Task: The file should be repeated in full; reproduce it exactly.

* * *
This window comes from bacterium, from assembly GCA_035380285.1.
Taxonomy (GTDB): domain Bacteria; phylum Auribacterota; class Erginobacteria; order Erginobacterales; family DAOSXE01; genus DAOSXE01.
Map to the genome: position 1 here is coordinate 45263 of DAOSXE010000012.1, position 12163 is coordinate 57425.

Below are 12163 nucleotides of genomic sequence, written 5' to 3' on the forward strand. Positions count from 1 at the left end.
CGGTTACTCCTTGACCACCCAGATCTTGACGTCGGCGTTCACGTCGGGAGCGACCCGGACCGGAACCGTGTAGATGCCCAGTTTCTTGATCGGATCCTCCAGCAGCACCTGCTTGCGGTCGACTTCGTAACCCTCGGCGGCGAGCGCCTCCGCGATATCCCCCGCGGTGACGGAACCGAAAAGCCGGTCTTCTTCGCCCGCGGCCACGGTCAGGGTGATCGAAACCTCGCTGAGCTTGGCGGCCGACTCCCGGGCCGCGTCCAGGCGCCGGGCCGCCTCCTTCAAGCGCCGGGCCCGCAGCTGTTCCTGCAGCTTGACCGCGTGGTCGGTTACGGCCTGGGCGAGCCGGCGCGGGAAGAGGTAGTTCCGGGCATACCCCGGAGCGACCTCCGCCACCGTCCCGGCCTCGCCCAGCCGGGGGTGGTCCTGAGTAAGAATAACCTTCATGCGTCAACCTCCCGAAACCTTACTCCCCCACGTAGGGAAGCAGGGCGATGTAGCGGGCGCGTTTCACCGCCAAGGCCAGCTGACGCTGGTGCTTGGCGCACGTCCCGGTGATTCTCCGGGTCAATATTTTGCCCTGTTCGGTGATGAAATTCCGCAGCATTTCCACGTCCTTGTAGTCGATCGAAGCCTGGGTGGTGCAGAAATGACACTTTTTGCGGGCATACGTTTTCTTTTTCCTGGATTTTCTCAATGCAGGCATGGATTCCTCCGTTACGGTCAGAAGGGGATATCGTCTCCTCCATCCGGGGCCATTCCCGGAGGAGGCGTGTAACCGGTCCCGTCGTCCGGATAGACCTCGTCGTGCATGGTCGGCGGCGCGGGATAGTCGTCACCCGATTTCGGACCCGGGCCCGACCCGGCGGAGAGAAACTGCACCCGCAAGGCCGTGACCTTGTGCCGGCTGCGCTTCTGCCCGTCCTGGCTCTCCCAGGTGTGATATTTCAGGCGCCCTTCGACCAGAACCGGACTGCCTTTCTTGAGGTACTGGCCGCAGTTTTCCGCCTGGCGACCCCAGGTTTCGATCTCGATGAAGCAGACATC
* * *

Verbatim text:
This window comes from bacterium, from assembly GCA_035380285.1.
Taxonomy (GTDB): domain Bacteria; phylum Auribacterota; class Erginobacteria; order Erginobacterales; family DAOSXE01; genus DAOSXE01.
Map to the genome: position 1 here is coordinate 45263 of DAOSXE010000012.1, position 12163 is coordinate 57425.

Below are 12163 nucleotides of genomic sequence, written 5' to 3' on the forward strand. Positions count from 1 at the left end.
CGGTTACTCCTTGACCACCCAGATCTTGACGTCGGCGTTCACGTCGGGAGCGACCCGGACCGGAACCGTGTAGATGCCCAGTTTCTTGATCGGATCCTCCAGCAGCACCTGCTTGCGGTCGACTTCGTAACCCTCGGCGGCGAGCGCCTCCGCGATATCCCCCGCGGTGACGGAACCGAAAAGCCGGTCTTCTTCGCCCGCGGCCACGGTCAGGGTGATCGAAACCTCGCTGAGCTTGGCGGCCGACTCCCGGGCCGCGTCCAGGCGCCGGGCCGCCTCCTTCAAGCGCCGGGCCCGCAGCTGTTCCTGCAGCTTGACCGCGTGGTCGGTTACGGCCTGGGCGAGCCGGCGCGGGAAGAGGTAGTTCCGGGCATACCCCGGAGCGACCTCCGCCACCGTCCCGGCCTCGCCCAGCCGGGGGTGGTCCTGAGTAAGAATAACCTTCATGCGTCAACCTCCCGAAACCTTACTCCCCCACGTAGGGAAGCAGGGCGATGTAGCGGGCGCGTTTCACCGCCAAGGCCAGCTGACGCTGGTGCTTGGCGCACGTCCCGGTGATTCTCCGGGTCAATATTTTGCCCTGTTCGGTGATGAAATTCCGCAGCATTTCCACGTCCTTGTAGTCGATCGAAGCCTGGGTGGTGCAGAAATGACACTTTTTGCGGGCATACGTTTTCTTTTTCCTGGATTTTCTCAATGCAGGCATGGATTCCTCCGTTACGGTCAGAAGGGGATATCGTCTCCTCCATCCGGGGCCATTCCCGGAGGAGGCGTGTAACCGGTCCCGTCGTCCGGATAGACCTCGTCGTGCATGGTCGGCGGCGCGGGATAGTCGTCACCCGATTTCGGACCCGGGCCCGACCCGGCGGAGAGAAACTGCACCCGCAAGGCCGTGACCTTGTGCCGGCTGCGCTTCTGCCCGTCCTGGCTCTCCCAGGTGTGATATTTCAGGCGCCCTTCGACCAGAACCGGACTGCCTTTCTTGAGGTACTGGCCGCAGTTTTCCGCCTGGCGACCCCAGGTTTCGATCTCGATGAAGCAGACATC